ISSUE 17  |  North Country

An Off-the-Grid Cabin in Vancouver, Candlelight Included

April 30, 2014 11:00 AM

BY Christine Chang Hanway

When snowboarders Susan Scott and David Scott of Scott & Scott Architects set out to build themselves an off-the-grid alpine cabin, they let the free spirit of their sport be their design guide. Located on the north end of Vancouver Island, the structure is located in an area renowned for its powder. Determined to tread lightly in the woods, Scott & Scott created a building that required minimal machine excavation: it withstands heavy snowfall by rising above it on tree-trunk columns. The couple say their design/build process was an adventure “not bound heavily in pre-determination.” The results? A stylish snowboarder’s idyll that is as light on its feet as it is on the environment.  

Photography courtesy of Scott & Scott Architects via ArchDaily.

Above: The two-story cabin is located in an alpine recreation area that is 4,200 feet above sea level with a heavy annual snowfall. In order to elevate the structure above the height of the snow, the architects used six columns of Douglas fir tree trunks that they exposed inside the cabin. A window wall creates a snow globe effect in the living room.

Above: The minimalist interior is clad in planed fir.

Above: The cabin is 1,000 square feet and off the grid: it’s heated by a wood-burning stove and lit by candles; water is collected and brought in from a local source. In the living room, wood is stowed in shelves and the built-in bench has cushions upholstered with vintage Swiss Army blankets.  

 Above L: Candles set in blackened steel that runs the length of the living room provide lighting at night. Above R: Leather-covered door handles are warmer to the touch than bare metal handles.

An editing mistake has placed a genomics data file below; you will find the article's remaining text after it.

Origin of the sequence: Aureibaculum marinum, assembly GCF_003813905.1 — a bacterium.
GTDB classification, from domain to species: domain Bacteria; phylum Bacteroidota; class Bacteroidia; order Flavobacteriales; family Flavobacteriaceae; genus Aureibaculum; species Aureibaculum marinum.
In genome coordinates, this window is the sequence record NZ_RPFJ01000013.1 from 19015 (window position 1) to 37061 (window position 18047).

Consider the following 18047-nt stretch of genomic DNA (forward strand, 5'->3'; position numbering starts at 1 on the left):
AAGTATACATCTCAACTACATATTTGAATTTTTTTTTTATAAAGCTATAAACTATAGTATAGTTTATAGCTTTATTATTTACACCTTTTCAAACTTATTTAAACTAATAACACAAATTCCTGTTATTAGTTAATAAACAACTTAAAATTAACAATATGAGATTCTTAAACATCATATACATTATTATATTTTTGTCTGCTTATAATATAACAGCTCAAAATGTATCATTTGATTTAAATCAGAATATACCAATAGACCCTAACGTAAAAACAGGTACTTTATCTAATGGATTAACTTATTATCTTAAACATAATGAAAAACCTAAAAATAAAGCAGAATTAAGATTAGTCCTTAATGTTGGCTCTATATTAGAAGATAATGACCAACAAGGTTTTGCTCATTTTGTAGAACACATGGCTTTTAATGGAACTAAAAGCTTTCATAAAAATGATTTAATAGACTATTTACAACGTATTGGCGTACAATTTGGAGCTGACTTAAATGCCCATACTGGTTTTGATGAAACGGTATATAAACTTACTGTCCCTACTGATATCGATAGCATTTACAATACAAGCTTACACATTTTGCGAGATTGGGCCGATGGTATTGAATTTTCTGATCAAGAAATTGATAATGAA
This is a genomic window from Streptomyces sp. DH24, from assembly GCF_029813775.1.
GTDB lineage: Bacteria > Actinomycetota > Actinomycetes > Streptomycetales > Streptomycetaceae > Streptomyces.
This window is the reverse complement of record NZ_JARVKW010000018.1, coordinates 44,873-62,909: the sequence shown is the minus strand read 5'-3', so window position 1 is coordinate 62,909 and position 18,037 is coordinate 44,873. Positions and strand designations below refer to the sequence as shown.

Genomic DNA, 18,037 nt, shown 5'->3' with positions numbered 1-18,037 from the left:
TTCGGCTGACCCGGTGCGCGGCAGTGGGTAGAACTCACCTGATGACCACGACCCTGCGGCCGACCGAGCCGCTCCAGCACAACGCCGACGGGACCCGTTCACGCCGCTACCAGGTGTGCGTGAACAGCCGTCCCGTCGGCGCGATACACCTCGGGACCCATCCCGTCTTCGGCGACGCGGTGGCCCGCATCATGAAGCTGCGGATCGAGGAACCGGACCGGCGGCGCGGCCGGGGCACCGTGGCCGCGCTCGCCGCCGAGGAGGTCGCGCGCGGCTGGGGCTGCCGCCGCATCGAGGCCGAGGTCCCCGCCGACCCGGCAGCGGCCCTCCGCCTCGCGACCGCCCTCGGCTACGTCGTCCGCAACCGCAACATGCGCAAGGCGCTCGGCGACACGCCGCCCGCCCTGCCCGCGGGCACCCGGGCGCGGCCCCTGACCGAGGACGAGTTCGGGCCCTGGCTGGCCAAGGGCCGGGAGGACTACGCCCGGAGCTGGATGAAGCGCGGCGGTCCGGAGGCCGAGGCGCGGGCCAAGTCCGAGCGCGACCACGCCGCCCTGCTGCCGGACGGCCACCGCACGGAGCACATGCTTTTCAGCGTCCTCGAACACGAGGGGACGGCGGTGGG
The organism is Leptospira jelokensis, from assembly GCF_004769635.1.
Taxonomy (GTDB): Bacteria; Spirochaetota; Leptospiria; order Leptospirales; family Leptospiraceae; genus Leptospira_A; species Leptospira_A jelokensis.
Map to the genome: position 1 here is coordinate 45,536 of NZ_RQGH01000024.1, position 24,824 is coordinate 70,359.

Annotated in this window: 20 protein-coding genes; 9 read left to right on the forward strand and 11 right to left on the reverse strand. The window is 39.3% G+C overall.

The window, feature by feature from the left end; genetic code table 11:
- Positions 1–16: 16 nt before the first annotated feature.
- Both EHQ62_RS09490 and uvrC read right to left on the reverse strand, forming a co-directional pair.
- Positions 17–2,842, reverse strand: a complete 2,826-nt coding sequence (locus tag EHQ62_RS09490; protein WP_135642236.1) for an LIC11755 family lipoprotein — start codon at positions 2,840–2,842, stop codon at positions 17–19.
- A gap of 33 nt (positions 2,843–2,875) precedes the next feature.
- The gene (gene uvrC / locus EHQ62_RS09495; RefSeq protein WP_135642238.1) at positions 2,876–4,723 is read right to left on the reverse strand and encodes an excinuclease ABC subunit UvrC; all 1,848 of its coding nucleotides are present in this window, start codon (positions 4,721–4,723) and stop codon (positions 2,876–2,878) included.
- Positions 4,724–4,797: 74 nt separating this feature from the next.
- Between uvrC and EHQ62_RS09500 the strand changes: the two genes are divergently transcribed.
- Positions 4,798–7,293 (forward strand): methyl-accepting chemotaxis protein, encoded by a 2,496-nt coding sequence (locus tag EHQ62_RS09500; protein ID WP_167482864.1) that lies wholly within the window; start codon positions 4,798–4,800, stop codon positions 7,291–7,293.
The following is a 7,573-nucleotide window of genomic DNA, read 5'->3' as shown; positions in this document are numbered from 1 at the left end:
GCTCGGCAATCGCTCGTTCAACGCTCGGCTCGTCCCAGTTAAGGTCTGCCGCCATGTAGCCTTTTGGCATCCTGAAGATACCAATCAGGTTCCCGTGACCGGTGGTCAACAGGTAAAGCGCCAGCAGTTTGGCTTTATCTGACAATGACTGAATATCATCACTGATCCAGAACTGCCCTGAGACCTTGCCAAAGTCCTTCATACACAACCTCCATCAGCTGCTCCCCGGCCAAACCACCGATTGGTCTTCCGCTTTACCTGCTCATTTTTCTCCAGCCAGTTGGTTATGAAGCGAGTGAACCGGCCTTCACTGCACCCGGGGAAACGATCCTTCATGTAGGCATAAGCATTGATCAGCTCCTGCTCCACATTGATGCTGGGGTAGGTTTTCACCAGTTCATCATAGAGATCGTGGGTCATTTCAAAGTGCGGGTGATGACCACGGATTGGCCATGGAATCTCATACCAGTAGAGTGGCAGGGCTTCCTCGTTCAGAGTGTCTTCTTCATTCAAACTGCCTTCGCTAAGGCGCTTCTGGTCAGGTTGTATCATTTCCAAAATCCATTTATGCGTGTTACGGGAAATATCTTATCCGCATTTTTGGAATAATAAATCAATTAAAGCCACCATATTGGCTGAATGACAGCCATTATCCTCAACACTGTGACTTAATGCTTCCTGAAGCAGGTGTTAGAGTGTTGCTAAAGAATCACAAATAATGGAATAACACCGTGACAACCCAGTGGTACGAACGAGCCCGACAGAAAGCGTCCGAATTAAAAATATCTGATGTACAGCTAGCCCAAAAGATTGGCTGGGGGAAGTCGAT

Above: A Hudson’s Bay blanket supplies year-round warmth in one of the two bedrooms. Learn the surprising history of the Hudson’s Bay blanket (and what the narrow black lines stand for) in Megan Wilson’s recent Object Lessons post.

Above: The cabin is accessible by gravel road for only five months of the year. When the snowed-in season supplies are delivered by toboggan.

Above: A corner of the ground floor has been carved out to become a porch for storing firewood and snowboarding equipment. 

Above: The cabin was built to withstand not just snow but strong wind. Its cedar-clad exterior has weathered into a silver-gray that matches the surrounding woods.

Above: The sustainable cabin just received an Architizer A+ 2014 award in the Architecture +Self Initiated Projects category.

Above: The plan of the entry level.

Above: The second floor plan. 

Another cabin built for and by architects, Slow House: A Serene Cabin in the Woods, has stirred serious cabin envy in Melbourne.  For warm-weather inspiration, see 10 Summer Cabins from Members of the Remodelista Architect and Designer Directory. Over on Gardenista, we’re all admiring the The Deck that Looks Like a Lightbox